Can magic mushrooms change political views? That’s what a group of researchers in Europe is trying to find out. Research has already shown that certain psychedelics can alter one’s brain chemistry for the better. But are political views purely neurological? Or are there other factors at play?
Psychedelics and Psychology
A new study by the Psychedelic Research Group at Imperial College London has reached astonishing findings of the therapeutic potentialities of psilocybin, the psychoactive chemical in magic mushrooms.
A first report from the group’s study, released in October, indicated that psilocybin can “reset” the brains of depressed patients. A second report, just published in the Journal of Psychopharmacology, indicates that the psychedelic agent may even affect political views.
In the study, seven volunteers suffering from treatment-resistant depression took two oral doses of psilocybin in a clinical setting—10 and 25 milligrams, respectively, one week apart.
The results were measured both by brain scans and personal testimony of the subjects. Psychedelic Research Group leader Dr. Robin Carhart-Harris said, “We have shown for the first time clear changes in brain activity in depressed people treated with psilocybin after failing to respond to conventional treatments.”
He noted that such evidence for such findings has been building for years.
“Based on what we know from various brain imaging studies with psychedelics, as well as taking heed of what people say about their experiences, it may be that psychedelics do indeed ‘reset’ the brain networks associated with depression, effectively enabling them to be lifted from the depressed state,” he said.
Psilocybin and Politics
For the first time, this study looked at psilocybin’s possible effects on political views. Can magic mushrooms change political views?
Volunteers were asked to fill out a questionnaire placing their perspectives on the “Libertarian-Authoritarian” scale before and after being given psilocybin.
They were asked to agree or disagree with statements such as “For some crimes, the death penalty is the most appropriate sentence.” Researchers observed a change in scores tending toward the libertarian end of the spectrum—and the pattern persisted in follow-up administration of the survey one week, seven months and one year after the psilocybin trip.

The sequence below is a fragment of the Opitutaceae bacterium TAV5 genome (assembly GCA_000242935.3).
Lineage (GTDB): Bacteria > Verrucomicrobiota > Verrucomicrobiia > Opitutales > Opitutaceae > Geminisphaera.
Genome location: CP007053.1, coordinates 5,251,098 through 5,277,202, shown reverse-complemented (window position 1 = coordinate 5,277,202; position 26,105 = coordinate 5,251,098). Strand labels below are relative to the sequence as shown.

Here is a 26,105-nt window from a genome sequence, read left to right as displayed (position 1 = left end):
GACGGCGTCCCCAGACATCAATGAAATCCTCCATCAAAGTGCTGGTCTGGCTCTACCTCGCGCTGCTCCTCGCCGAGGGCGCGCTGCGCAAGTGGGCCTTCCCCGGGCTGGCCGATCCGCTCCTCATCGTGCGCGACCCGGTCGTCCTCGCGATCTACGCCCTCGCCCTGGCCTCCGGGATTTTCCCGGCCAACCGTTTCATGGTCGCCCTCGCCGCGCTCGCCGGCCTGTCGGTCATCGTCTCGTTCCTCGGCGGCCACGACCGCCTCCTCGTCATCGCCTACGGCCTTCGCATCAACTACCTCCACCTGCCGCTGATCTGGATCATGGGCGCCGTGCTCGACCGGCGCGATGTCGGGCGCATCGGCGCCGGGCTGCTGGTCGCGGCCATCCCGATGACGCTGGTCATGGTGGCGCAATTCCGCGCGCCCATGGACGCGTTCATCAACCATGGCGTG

A second quiz was intended to determine if sensitivity to nature is affected by psilocybin, with questions such as, “My ideal vacation spot would be in a remote, wilderness area.” The results similarly showed that the psilocybin treatment was linked to an average increase in scores.
“Before I enjoyed nature, now I feel part of it. Before I was looking at it as a thing, like TV or a painting… But now I see there’s no separation or distinction—you are it,” one participant told researchers.
Final Hit: Can Magic Mushrooms Change Political Views?
Anecdotal evidence would strongly suggest that psychedelics, like psilocybin, shifts political perspectives. And now, there is research to back up that theory.
One of the study’s co-authors, Taylor Lyons, reports, “Our research raises the possibility that taking psilocybin can produce lasting changes in people’s mental outlook and political perspectives.
Beliefs and attitudes are normally long-held and don’t really change much throughout life – people generally don’t swing from one end to the other, they tend to be quite consistent. The participants only took psilocybin twice, and this change…happened quite rapidly.”
When a study like this is published, it’s easy to get caught up in a fantasy of what the world would be like if everyone went on a magic mushroom trip. Would we all put aside our differences and start to heal the planet together as one human race?
That much isn’t too clear. But it is certainly interesting to see what idealistic hippies have been saying for generations finally being vindicated by the white lab coat set.
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